I can remember when landscape and figurative painting was everywhere. That would be about fifty years ago and more. But now? Do any “important” artists do this any more? Not many, is my distinct impression. If there is any “realism” involved, it is usually realism with a twist, and often some kind of violation or distortion. That guy, who was perfectly capable of terrific realistic painting, was one of the leaders of art out of mere realism. “Psychological”, instead of literal, truth.

A big part of why this trend out of realism happened is to be found in pictures like this one, of a fire, done recently by 6k. 6k didn’t even have his “camera” with him, when he photoed this. But, says he, “my phone did ok”. More than ok, I’d say:

I recall speculating along these lines recently, at a party. Painters don’t do the “beauty” of the “real world” any more (I said), in fact (I said) they don’t really do “beauty” at all any more, because now everyone can do great pictures, just by going click with their phones, and everyone now has a phone.

My companion illustrated my point for me by immediately taking out his “phone” and showing me some amazing landscape photos on it that he had taken that very day. They were stunning. His point, and mine, is that this required no very great skill on his part, just a half decent and half alert eye for something worth photoing.

So it is that “art” has not so much “advanced” into its various alternative realities of abstraction and conceptualisation, but rather has retreated into these things. Chased out of doing beautiful recreations of reality by technology.

Originally posted at Brian Micklethwait’s Old Blog

An even Grander Grand Slam is now possible

But not this year.

But yes, last year’s Six Nation’s rugby tournament made it possible for one of the nations involved to achieve an even Grander Grand Slam than ever before, not just by the regular Grand Slam method of winning all its five games, but by scoring a maximum number of points in the final table, hereinafter termed “table points”, by scoring at least four tries in every victorious game.

The Wikipedia hive mind is utterly untrustworthy on matters which are politically controversial, but in matters of mere sport, I assume it not to lie very often, and here is what it says on this matter:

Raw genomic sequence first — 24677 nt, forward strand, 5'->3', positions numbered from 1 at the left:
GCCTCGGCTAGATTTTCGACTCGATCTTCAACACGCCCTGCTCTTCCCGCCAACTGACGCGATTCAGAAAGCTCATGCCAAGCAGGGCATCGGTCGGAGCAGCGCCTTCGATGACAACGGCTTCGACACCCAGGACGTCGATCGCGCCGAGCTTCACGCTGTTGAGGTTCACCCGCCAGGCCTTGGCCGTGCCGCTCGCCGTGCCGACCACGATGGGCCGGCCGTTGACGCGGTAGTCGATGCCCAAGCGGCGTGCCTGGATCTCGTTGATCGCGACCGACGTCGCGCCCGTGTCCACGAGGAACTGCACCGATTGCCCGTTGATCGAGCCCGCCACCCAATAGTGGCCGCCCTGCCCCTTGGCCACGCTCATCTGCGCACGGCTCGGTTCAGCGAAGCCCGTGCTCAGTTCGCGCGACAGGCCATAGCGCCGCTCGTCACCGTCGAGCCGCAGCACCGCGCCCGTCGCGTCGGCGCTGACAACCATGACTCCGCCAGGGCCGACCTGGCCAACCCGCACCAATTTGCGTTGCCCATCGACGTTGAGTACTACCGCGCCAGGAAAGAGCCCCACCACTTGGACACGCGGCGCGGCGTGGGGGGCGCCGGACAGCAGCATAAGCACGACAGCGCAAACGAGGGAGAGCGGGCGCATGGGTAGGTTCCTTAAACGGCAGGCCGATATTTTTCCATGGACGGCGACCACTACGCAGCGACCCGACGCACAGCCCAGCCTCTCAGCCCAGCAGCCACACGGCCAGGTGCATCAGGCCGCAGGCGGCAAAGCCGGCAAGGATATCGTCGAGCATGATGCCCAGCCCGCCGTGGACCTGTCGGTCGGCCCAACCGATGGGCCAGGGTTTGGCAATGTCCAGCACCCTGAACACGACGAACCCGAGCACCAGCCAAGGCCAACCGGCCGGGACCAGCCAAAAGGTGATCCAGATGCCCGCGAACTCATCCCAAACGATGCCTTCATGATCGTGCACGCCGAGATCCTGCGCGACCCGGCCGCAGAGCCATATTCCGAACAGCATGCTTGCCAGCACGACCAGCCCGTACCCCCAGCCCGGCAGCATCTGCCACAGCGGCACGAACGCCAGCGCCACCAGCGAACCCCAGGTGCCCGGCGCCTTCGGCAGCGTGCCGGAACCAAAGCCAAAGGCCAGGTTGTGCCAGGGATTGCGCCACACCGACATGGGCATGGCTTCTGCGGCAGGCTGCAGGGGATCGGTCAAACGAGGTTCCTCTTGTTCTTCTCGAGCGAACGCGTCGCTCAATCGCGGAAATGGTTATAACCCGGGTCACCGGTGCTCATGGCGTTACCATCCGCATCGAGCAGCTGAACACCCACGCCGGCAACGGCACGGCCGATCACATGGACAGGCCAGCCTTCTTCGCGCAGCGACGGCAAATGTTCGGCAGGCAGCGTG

Played annually, the format of the Championship is simple: each team plays every other team once (making a total of 15 matches), with home ground advantage alternating from one year to the next. Prior to the 2017 tournament, two points were awarded for a win, one for a draw and none for a loss. Unlike many other rugby union competitions the bonus point system has not previously been used.

On 30 November 2016, the 6 Nations Committee announced that the bonus point system will be trialled for the 2017 Championship. The system will be similar to the one used in most rugby championships (0 points for a loss, 2 for a draw, 4 for a win, 1 for scoring four or more tries in match, and 1 for losing by 7 points or fewer), with the only difference being that a Grand Slam winner will be given 3 extra points to ensure they finish top of the table.

So, you can now win all your games and score four tries or more in each of them, and get a maximum total of 5 times 5 equals 25 table points plus 3 table points equals 28 table points for the entire tournament.

As Round Two of the tournament drew to a close with the Scotland France game, just two teams can still win a Grand Slam of the old fashioned sort, with five wins by whatever margins. But although England and Ireland both ran in a ridiculous number of tries in their games against Italy, neither managed to score four tries in their other game, against Wales and France respectively. So, both England and Ireland are at the top of the table with just 9 table points each, and can only end with a maximum of 27 table points. So no Even Grander Slam for anyone this year.